‘Tinder Swindler’ Shows the Devastation of Dating Scams


Feb 4, 2022


Image Credits: Netflix

Catfishing sounds deceptively trivial, silly, and even amusing. The term’s emergence in the cultural zeitgeist of online dating has come to make dating cons sound like light entertainment. There is even a reality show around it, where participants go through an elaborate and painful process of figuring out if they’re being catfished or not. In all, it sounds like a mild annoyance to get catfished — almost like a “‘Prince from Nigeria- requesting money”-flavor of email. It’s funny because we, who hear about it, would never fall for this scam.

Tinder Swindler, however, shows us that it could be anyone that falls, and for the first time, displaces the scorn onto the fraudster. For one, it treats online dating scams as a crime — a devastating, deeply emotional one. It is the real-life story of how an Israeli man, Simon Leviev, cheated and swindled several women he met through Tinder out of their money.

In pop culture, we are used to rooting for this con artist and ladies’ man all in one. Think Ladies vs Ricky Bahl, a Hindi film that valorizes a conman and makes light of the fact that he emotionally manipulates women into giving him their money.

Too often, victims of online scams are painted as naive and are the butt of jokes and laughter. In Tinder Swindler, we encounter dating scams in the same genre as true crime, which complicates both dating scams and grisly murder documentaries at once. In the former, we brush off victims as foolish, even as “gold diggers” as many called the women who shared their stories in Tinder Swindler. In the latter, women are tragic victims, their stories pieced together by everyone else, having lost all agency and being viewed through a nearly voyeuristic gaze.

But Tinder Swindler confronts the question of harm and accountability, and shows the devastating emotional fallout of being so deeply manipulated and betrayed that it upends your life completely.

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For one, one of the survivors, Cecilie, admitted to having suicidal thoughts and checking herself into a psychiatric facility to cope with the aftermath of the scam. It was a result of having her world completely unmoored, and not knowing what was real or not anymore. After all, this wasn’t like a usual breakup. Cecilie had to confront what it meant to have fallen in love with someone who did not exist. And this raises some uncomfortable questions for everyone: what does consent mean — when a partner lies about who they are?

If the women targeted consented to sex and an emotional relationship in a person, not knowing that they were only seeing an elaborate disguise, is it still consent? If someone lies about who they are and presents a false front, it can’t possibly be informed consent. After all, the women in question did not have the information they thought they did about this person.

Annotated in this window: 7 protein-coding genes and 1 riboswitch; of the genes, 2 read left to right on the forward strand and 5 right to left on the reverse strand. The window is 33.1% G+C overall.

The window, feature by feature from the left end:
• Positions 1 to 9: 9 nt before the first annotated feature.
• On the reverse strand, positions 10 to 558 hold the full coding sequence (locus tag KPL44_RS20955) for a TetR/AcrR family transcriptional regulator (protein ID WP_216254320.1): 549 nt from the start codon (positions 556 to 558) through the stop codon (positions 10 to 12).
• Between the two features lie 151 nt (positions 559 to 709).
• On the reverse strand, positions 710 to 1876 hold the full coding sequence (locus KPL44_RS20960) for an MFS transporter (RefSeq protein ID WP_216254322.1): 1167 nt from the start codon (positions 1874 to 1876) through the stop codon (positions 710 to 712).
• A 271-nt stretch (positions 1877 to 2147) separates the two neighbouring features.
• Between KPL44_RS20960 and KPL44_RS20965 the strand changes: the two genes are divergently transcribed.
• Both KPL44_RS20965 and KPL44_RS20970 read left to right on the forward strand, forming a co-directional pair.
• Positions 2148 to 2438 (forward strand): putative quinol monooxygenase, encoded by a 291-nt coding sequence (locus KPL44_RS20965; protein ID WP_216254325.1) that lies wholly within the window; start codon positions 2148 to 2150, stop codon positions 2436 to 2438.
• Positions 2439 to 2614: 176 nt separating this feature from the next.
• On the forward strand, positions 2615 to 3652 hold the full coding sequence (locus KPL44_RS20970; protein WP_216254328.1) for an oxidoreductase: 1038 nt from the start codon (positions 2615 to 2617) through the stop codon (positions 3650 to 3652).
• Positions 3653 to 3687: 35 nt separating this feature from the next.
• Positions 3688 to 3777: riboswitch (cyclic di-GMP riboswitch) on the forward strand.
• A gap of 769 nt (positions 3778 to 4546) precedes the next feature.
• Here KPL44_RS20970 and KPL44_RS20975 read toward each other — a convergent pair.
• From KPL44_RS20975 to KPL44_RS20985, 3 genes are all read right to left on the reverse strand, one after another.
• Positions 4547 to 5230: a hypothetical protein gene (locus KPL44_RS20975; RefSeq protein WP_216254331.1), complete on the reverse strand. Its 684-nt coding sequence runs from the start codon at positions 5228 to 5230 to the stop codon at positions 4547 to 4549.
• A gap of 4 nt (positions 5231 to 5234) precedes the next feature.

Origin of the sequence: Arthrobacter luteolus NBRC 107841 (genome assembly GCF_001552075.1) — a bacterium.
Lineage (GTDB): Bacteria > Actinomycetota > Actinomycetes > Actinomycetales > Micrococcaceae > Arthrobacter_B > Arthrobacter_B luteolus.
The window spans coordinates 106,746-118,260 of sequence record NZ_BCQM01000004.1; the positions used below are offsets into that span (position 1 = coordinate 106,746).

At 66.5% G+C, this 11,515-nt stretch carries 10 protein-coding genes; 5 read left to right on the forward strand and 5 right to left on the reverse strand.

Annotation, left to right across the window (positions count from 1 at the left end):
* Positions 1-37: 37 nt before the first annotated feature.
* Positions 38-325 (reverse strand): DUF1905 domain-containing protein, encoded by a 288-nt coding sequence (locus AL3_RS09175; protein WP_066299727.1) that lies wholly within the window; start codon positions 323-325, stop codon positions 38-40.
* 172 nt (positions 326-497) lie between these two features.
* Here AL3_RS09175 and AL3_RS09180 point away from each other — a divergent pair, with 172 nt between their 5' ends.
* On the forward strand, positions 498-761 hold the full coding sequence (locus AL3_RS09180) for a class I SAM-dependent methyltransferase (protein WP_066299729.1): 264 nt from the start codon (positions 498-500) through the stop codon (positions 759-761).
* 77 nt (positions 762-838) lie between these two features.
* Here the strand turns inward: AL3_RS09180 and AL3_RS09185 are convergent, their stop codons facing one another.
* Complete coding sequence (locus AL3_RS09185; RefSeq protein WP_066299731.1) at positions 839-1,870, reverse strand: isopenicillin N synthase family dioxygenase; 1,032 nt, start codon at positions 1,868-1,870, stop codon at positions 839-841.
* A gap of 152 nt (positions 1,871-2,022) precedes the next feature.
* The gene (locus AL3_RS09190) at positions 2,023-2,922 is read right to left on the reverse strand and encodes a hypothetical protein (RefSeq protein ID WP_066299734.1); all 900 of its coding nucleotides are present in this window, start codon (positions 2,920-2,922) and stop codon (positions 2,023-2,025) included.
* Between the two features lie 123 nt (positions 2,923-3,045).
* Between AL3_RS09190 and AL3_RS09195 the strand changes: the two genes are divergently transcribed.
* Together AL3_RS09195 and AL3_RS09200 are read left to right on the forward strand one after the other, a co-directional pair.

The discovery of the crime, therefore, can feel that much more devastating for the closeness involved in the crime. “It is observed that many victims suffer from symptoms similar to a post-traumatic stress disorder, and some even consider suicide,” notes a study in Frontiers in Psychiatry, on the effects and treatment for trauma from online dating scams.

Another study notes what exactly happens in the fallout: “Once the scam is discovered, the emotional reaction of the victim may go through various phases or have various contrasting aspects at the same time: feelings of shock, anger or shame, the perception of having been emotionally violated (a kind of emotional rape), loss of trust in people, a sensation of disgust towards oneself or the perpetrator of the crime, a feeling of mourning – the so-called ‘double whammy,’ i.e., the trauma of having lost both money and a person.”

It is one thing for a person you love to hurt you, but an unrecognized form of harm is the person you love having lied about their entire identity. The line between fact and fiction blurs: it is a fact that women were in a relationship with this person, but it is fiction at the same time because, again, the person as they knew him as never existed.

In other words, online dating scams are a form of gaslighting so complete and consuming, it leaves survivors with a sense of emotional vertigo from not knowing whom to trust, and not even being able to trust their own judgment in the future. Thankfully, however, Cecilie is back on Tinder because, as she rightfully points out, it was never about Tinder. It was fully and only about Simon. The women are resolute in placing the blame where it belongs, and share what they’re comfortable with sharing — no more, no less.

For perhaps the first time, women who were harmed or abused in some way are treated with sensitivity, allowed to tell their story on their own terms. But at the same time, Tinder Swindler doesn’t present a victory narrative to fall into the good versus evil trope that true crime documentaries often do. We see these women continuing to struggle; while Simon Leviev gets away unscathed and continues to enjoy his high-flying life paid on someone else’s tab. It is a grim reminder of how accountability is hard to come by — but at least we can begin to tell stories of harm differently, on the survivor’s own terms.


Written By Rohitha Naraharisetty

Rohitha Naraharisetty is an Associate Editor at The Swaddle. She writes about the intersection of gender, social movements, and pop culture. She can be found on Instagram at @rohitha_97 or on Twitter at @romimacaronii.


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